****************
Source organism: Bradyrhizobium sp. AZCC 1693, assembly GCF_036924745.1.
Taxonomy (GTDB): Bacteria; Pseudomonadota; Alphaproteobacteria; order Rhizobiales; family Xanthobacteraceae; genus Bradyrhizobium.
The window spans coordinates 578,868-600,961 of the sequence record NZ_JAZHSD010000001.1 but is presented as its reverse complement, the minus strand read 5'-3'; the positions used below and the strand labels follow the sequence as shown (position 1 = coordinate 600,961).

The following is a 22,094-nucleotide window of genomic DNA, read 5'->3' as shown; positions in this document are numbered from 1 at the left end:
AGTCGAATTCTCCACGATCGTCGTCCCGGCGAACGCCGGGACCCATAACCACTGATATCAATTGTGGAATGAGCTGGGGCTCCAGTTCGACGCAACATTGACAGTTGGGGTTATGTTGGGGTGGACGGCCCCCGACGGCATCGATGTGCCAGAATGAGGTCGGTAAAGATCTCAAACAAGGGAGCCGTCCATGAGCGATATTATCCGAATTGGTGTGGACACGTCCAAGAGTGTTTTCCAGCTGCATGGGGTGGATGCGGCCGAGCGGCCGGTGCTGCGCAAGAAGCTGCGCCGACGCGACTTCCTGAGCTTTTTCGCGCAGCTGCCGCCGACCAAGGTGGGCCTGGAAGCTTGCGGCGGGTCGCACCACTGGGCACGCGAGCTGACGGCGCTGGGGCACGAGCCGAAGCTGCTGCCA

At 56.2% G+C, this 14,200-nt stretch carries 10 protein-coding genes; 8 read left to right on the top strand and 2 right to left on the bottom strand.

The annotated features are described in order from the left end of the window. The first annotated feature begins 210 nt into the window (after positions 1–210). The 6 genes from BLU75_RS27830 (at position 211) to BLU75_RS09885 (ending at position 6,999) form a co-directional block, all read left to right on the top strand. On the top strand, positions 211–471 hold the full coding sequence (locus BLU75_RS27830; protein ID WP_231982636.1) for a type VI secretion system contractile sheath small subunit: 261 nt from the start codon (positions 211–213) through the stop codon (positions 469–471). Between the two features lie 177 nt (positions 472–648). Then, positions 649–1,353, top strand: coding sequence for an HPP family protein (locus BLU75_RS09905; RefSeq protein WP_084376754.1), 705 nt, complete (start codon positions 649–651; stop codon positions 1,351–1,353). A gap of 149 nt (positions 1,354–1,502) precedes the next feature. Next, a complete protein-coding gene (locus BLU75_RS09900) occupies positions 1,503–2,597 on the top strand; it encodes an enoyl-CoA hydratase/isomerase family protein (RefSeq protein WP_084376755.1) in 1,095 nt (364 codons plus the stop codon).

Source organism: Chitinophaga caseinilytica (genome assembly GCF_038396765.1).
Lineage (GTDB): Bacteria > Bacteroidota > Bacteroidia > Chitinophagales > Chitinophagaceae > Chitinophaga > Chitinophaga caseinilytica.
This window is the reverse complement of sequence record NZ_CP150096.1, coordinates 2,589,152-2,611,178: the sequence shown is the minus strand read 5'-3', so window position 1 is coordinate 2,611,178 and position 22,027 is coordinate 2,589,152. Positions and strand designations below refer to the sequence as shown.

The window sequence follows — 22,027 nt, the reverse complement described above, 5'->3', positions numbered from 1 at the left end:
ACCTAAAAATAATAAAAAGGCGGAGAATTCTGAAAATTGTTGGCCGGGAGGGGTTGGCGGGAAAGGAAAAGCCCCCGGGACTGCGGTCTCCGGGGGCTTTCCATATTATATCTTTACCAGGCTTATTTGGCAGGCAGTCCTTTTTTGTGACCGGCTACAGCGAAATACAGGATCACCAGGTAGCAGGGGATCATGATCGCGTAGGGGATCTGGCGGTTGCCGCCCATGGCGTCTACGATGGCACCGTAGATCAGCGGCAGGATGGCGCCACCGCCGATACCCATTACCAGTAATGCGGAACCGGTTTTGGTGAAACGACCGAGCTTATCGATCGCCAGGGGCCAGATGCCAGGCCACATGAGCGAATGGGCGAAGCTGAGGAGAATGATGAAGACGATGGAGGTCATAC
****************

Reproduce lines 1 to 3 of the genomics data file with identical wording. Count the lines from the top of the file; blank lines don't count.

Source organism: Bradyrhizobium sp. AZCC 1693, assembly GCF_036924745.1.
Taxonomy (GTDB): Bacteria; Pseudomonadota; Alphaproteobacteria; order Rhizobiales; family Xanthobacteraceae; genus Bradyrhizobium.
The window spans coordinates 578,868-600,961 of the sequence record NZ_JAZHSD010000001.1 but is presented as its reverse complement, the minus strand read 5'-3'; the positions used below and the strand labels follow the sequence as shown (position 1 = coordinate 600,961).